The situation – the René had a broken propeller and ski – the Vic had engine problems. Plan – transfer the propeller and skis from Vic to René and fly René to Fort Norman. Changes were made – aircraft loaded – ready for takeoff – on their way. No! The René stalled at about 50 feet in the air. Crashed. People aboard were shaken.
The René, on the other hand, was damaged – broken propeller, slightly damaged wing and damaged undercarriage. “By an amazing bit of luck, the Vic’s ski was found to be the only part of the undercarriage which was practically undamaged.”
What to do?
The next in the series will tell about how the men and planes escaped from this dilemma.
Friday, April 3, 2009
An animated Constance shares a story with some young visitors to the Museum.
This was a wonderful way to end our storytelling series with Billy Joe Laboucan until this fall. The Museum would like to thank Billy Joe for his leadership in these events and also Larry and Constance for the stories they brought with them on Thursday.
Friday, February 27, 2009
(Source: Northward Into the Bush and Snow 1919-1929; notes of Elmer G, Fullerton, one of the pilots; files of Peace River Museum, Archives and Mackenzie Centre)
This is the first in a series of articles compiled by Beth Wilkins, Peace River Museum, Archives and Mackenzie Centre, pertaining to the two Junkers aircraft, which pioneered flight in Alberta’s North
The saga of two German-built Junkers and the Canadian North begins in 1920. One author wrote about the personal affinity – pride and affection ‘you might even call it love’ airplane pilots have for the aircraft they entrusted with their life. ‘For all I know, it might have worked both ways. Certainly there were some machines in the early days that seemed to have a personality – even a soul of their own,’ the writer surmises.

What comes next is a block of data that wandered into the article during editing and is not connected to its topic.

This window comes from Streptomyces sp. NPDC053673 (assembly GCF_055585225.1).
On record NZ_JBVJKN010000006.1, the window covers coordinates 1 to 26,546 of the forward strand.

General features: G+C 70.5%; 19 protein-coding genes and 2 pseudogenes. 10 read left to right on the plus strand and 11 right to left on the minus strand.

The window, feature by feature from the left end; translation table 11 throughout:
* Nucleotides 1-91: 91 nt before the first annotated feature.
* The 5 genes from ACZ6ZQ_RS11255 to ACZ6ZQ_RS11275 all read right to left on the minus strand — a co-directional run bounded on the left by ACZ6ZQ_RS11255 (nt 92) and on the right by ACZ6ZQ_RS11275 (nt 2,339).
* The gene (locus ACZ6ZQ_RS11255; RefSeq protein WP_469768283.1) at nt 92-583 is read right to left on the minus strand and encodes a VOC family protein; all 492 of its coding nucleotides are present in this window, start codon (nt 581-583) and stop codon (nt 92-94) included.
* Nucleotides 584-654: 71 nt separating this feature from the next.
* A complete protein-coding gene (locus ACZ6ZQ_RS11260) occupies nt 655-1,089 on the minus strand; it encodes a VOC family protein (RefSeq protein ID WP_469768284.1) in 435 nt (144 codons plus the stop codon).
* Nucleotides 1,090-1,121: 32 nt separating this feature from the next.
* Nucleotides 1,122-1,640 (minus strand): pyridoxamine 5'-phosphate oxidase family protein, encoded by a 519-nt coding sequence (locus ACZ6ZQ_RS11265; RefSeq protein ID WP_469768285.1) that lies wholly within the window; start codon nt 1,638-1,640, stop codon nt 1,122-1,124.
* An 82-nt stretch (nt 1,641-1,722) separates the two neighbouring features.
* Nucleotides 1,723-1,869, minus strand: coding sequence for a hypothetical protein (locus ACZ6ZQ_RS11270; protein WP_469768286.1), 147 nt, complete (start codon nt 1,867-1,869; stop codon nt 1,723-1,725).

The wife of the vice–president of Imperial Oil Company Ltd. christened the two large monoplanes René and Vic – call letters (G-CADQ) and (G-CADP), respectively. The oil company obtained the aircraft to more expediently reach its experimental oilfield on the fringe of the Arctic Circle. They were especially necessary during the winter months. At the time, the only means of transportation from Edmonton to a site 60 miles north of Norman (later Norman Wells) on the Mackenzie River was by railway to the end of steel at McMurray. Then in the summer it was by steamboat on the Athabasca River, Lake Athabasca, Slave River, Great Slave Lake and the Mackenzie River, approximately 1,200 miles. Usually, the ice on Great Slave Lake did not depart until July and started its return in October. The navigation window was, at most, three months. This, coupled with the fact that the journey took two to three weeks, including an 18-mile portage from Fitzgerald to Smith meant irritating delays. Following freeze-up, travellers used dog teams on this route, extending travelling time to up to six weeks.
With the rapid development of oil resources, it was imperative Imperial Oil reached the fields as expeditiously as modern equipment would allow. Thus, the purchase of the two all-metal Junkers, which could be adapted to wheels, skis or pontoons. As well, a 175 h.p. engine powered each plane, which could carry five people or an equivalent weight.
The agent for the German-manufactured planes was in New York. That necessitated the contracting of pilots and crews to ferry them to their base in Edmonton. The company chose as pilots Captain Wilfrid R. ‘Wop’ May and Lieutenant George W. Gorman and S. (Pete) Derbyshire as engineer. The men journeyed by train to New York at the end of November 1920. By the time the three started back to Edmonton, winter was well on its way making it a long, cold flight.
When May arrived in Edmonton, Jan, 5, 1921, the temperature was -50F. Gorman’s plane, however, succumbed to the icy conditions and was forced to land at Brandon, Manitoba, where he and his plane remained for several weeks before being able to continue to Edmonton.